Divided into three teams, the researchers worked with data from Twirl Taos which focuses on education through play, and Los Alamos-based Self Help, Inc., which connects individuals and families in need with essential resources, and provides emergency financial assistance and seed money grants.
The week-long in-person event was free for the nonprofits and was sponsored by the Lab's Information Science & Technology Institute and Community Partnerships Office.
“It was amazing for me to watch teams of data scientists from all different corners of the Lab with different technical backgrounds come together and focus their efforts on helping the community,” says Emily Teti, the lead organizer for the sprint. “I was blown away by the team leaders’ ability to quickly stand up a cohesive and productive team.”
Analyzing event attendance data
The team working with Twirl looked at attendance data from Twirl’s events from 2015 onwards, augmenting the information with publicly-available data to help identify factors that impact attendance, and assess geographic areas that might be under-represented at events.
“It was amazing for me to watch teams of data scientists from all different corners of the Lab . . . come together and focus their efforts on helping the community.”
They also looked for other potentially useful trends over time, and made recommendations about future data gathering that could enhance further analysis.
"The data sprint was an incredible learning opportunity for our agency," says Sandy Emory from Twirl. "The time spent preparing and visiting the Lab for the sprint was well worth the investment.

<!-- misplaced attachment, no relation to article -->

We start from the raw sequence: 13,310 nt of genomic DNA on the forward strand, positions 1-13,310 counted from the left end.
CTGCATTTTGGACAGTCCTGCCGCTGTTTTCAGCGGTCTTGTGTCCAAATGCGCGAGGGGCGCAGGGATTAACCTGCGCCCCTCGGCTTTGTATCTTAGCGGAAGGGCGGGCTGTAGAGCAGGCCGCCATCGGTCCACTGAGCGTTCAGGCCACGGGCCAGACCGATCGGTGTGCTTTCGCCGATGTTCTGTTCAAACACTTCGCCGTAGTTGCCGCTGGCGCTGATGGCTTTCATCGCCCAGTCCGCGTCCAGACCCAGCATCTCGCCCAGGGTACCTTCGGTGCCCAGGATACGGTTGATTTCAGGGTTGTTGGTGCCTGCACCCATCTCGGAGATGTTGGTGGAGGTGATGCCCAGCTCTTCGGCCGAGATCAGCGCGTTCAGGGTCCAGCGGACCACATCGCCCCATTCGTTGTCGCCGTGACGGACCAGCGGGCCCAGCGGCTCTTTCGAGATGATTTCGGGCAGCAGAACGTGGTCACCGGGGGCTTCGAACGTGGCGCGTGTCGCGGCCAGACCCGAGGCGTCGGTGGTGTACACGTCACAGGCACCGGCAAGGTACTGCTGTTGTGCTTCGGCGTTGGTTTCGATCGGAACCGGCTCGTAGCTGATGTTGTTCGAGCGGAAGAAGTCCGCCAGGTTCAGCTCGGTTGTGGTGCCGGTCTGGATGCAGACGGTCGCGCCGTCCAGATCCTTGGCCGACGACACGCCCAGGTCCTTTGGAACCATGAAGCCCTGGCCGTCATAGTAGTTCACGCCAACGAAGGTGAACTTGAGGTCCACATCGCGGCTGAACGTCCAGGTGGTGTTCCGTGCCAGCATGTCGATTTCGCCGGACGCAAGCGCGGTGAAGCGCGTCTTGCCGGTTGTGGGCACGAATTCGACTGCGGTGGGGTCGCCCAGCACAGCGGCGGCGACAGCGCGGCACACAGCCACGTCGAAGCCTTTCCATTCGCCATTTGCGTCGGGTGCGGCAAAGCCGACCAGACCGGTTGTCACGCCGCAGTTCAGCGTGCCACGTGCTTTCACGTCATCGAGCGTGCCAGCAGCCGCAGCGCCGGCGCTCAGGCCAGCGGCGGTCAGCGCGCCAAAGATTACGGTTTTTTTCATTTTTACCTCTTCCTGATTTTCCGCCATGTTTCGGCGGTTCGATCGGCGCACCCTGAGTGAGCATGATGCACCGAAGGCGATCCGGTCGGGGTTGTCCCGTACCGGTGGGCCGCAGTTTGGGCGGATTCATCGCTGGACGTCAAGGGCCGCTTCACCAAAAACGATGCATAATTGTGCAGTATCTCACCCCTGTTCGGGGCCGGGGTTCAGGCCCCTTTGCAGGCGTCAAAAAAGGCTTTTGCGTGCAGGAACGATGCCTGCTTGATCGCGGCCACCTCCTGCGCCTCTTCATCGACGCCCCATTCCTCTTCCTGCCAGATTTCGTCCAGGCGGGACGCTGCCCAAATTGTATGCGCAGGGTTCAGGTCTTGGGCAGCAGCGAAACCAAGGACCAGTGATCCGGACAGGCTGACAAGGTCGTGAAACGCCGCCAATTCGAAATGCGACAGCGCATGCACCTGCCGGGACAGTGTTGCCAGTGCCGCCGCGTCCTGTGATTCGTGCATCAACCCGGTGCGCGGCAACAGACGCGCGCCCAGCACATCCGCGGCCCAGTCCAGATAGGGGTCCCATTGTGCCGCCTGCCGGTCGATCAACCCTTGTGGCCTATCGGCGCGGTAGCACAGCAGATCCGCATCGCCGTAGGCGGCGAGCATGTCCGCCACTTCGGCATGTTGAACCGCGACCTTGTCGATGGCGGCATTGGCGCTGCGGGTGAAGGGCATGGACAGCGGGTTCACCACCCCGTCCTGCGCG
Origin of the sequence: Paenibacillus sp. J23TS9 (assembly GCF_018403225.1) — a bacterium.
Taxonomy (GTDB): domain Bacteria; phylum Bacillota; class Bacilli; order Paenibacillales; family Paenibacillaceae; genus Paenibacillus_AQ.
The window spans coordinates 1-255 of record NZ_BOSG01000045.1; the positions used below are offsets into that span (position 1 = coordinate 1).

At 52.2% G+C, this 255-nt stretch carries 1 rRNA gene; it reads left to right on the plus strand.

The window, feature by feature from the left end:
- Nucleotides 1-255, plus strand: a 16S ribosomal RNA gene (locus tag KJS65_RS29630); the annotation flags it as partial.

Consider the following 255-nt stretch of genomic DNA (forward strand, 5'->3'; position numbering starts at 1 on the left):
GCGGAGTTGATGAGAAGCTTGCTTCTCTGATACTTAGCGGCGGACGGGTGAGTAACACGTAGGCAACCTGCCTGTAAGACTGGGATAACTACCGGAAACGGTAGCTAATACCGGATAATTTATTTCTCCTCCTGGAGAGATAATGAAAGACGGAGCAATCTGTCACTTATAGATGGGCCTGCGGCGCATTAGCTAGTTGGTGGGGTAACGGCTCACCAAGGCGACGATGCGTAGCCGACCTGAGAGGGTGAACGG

"The team's approach and openness to really understanding the realities faced by children living in Taos, in my opinion, helped bring light to different ways to look at and think about our data collection methods, process, and evaluation."
Exploring client calls
Partnering with Self-Help, two teams looked at data from around 2500 client calls to the nonprofit. The first group explored the stated needs of the clients (for example, emergency help with utility bills), and the causes associated with those needs. They also looked at patterns around clients who used the service more than once.
The second group carried out a budgetary analysis, looking at how Self-Help's expenditure compared to caller needs, and how well these patterns matched the nonprofit's service model.
Both groups also made suggestions to information gathering approaches that would help in measuring the effectiveness of programs in the future.
“We all knew that what we pulled out of the data would hopefully be helpful, but seeing how quickly actionable insights emerge when working with a diverse group with different goals and perspectives was unexpected and certainly encouraging,” says Teti.
The Data Sprint is part of the Community Technical Assistance (CTA) program that makes the unique expertise and capabilities of the Lab available at no cost to nonprofits, tribal and governmental entities located in the seven counties of Northern New Mexico.
You can learn more about applying for help under the CTA program here.